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Tuesday | 17 December, 2013 | 10:56 am

Renewal on the Hudson

By Nick Wright

N.Y.’s crumbling Tappan Zee Bridge will give way to a new span with the help of Gerdau

December 2013 - At 16,013 feet long, the Tappan Zee Bridge, carrying interstates I-87 and I-287 over the Hudson River at one of its widest points, is the longest bridge in New York state. It’s a massive, seven-lane span with a graying steel cantilever structure—just one indicator of its age: This month marks 58 years since it opened in 1955. 

It’s among the many aging bridges in the U.S. that have outlived their intended lifespans. Crumbling concrete, rusty steel and weight-reducing lane closures reveal decrepit conditions, which can be catastrophic if unaddressed. The Tappan Zee Bridge is about 10 years older than the I-35W bridge in Minneapolis, which tragically collapsed in 2007 due to a failed steel gusset plate. The collapse caused a flurry of inspectors to assess the country’s worn-out bridge infrastructure, bringing the problem into sharp focus. For that reason, the Tappan Zee Bridge has been called the “hold-your-breath-bridge.”

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As the clock ticks for the Tappan Zee, which is a critical link in the northeast, work is underway to replace it. Connecting Tarrytown on the east shore to South Nyack on the west, the New NY Bridge is being built adjacent to the north of the Tappan Zee, with help from long steel producer Gerdau. The company will supply about 32,000 tons of concrete reinforcing steel for the twin cable-stayed dual-span bridge.

Gerdau is fabricating product ranging from No. 5 to No. 18 rebar, with the heavier bar accounting for a higher percentage of the weight, between two of its New Jersey facilities in Perth Amboy and Sayreville—the former facility is only about 50 miles from the construction site.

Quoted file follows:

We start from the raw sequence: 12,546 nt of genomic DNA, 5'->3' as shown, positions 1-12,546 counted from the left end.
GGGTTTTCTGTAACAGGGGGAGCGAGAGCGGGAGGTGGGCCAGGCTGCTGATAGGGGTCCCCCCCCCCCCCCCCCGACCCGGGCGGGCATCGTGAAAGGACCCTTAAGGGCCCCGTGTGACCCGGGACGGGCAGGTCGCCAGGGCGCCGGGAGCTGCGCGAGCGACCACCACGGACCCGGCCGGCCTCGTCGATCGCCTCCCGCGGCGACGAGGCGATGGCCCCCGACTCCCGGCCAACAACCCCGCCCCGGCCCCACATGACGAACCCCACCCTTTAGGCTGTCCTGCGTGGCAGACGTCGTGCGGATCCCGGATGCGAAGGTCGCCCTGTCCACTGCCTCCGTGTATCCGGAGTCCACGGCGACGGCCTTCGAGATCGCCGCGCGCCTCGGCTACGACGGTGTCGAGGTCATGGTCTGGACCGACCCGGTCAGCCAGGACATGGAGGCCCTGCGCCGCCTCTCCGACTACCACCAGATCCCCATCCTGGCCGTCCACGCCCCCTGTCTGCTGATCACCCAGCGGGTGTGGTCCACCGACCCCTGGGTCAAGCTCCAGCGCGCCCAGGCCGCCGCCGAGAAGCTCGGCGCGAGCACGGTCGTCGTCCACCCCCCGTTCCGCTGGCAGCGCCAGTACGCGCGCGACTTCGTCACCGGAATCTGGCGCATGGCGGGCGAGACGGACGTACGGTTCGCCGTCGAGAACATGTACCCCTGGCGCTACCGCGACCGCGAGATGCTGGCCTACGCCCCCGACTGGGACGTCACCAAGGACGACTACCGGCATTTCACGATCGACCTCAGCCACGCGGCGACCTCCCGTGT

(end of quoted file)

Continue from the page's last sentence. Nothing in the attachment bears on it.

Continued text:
To date, the longest length required is 60 feet, says Greg Galante, the sales director for Gerdau’s Northeast region. “Our facilities in New Jersey have the capacity to produce, shear, bend and provide threading of all sizes and grades of reinforcing steel,” he says. “We also offer the epoxy coating of stock steel out of the Sayreville steel mill, which has a melt shop capacity of 800,000 tons annually.”

All the materials will be transported via tractor trailer and barge. Gerdau’s Perth Amboy plant is only about a quarter-mile from a 300-foot-long marine dock, a key shipping advantage in the project. From there, the trip to the construction site is only about 50 miles north.

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The New NY Bridge is designed as a dual-span twin bridge with eight general traffic lanes, four emergency lanes and a dedicated commuter bus lane, plus a pedestrian/bike path. It’s expected to last 100 years. Because construction recently began after more than a decade of delay, much of the current work involves the more mundane but crucial work underwater: armoring of the dredge channel, installation of piles, and preassembling the reinforcement steel already onsite.

The bridge’s design and construction is being spearheaded by Tappan Zee Constructors, a consortium of Fluor Enterprises, American Bridge Co., Granite Construction Northeast, and Traylor Bros. According to the New York State Thruway Authority and State Department of Transportation, both of which administer the bridge, the first span is slated to open in 2016 and will be complete by 2018, at a cost of about $3.1 billion.

One of the largest suppliers of special long steel in the world, Gerdau has also provided steel for the Cooper River Bridge in Charleston, S.C.; the Sunshine Skyway Bridge carrying I-275 in Tampa Bay, Fla., and the new I-35 bridge in Minneapolis. In addition to Gerdau, Lancaster, Pa.-based High Steel recently announced it will supply steel for the approaches to the bridge. 

Gerdau is known to recycle metal for bridge projects, however the Tappan Zee will remain open until the New NY Bridge is done. When TZC demolishes the old bridge, its steel is expected to be salvaged. “We look forward to being involved in this process,” says Galante. MM

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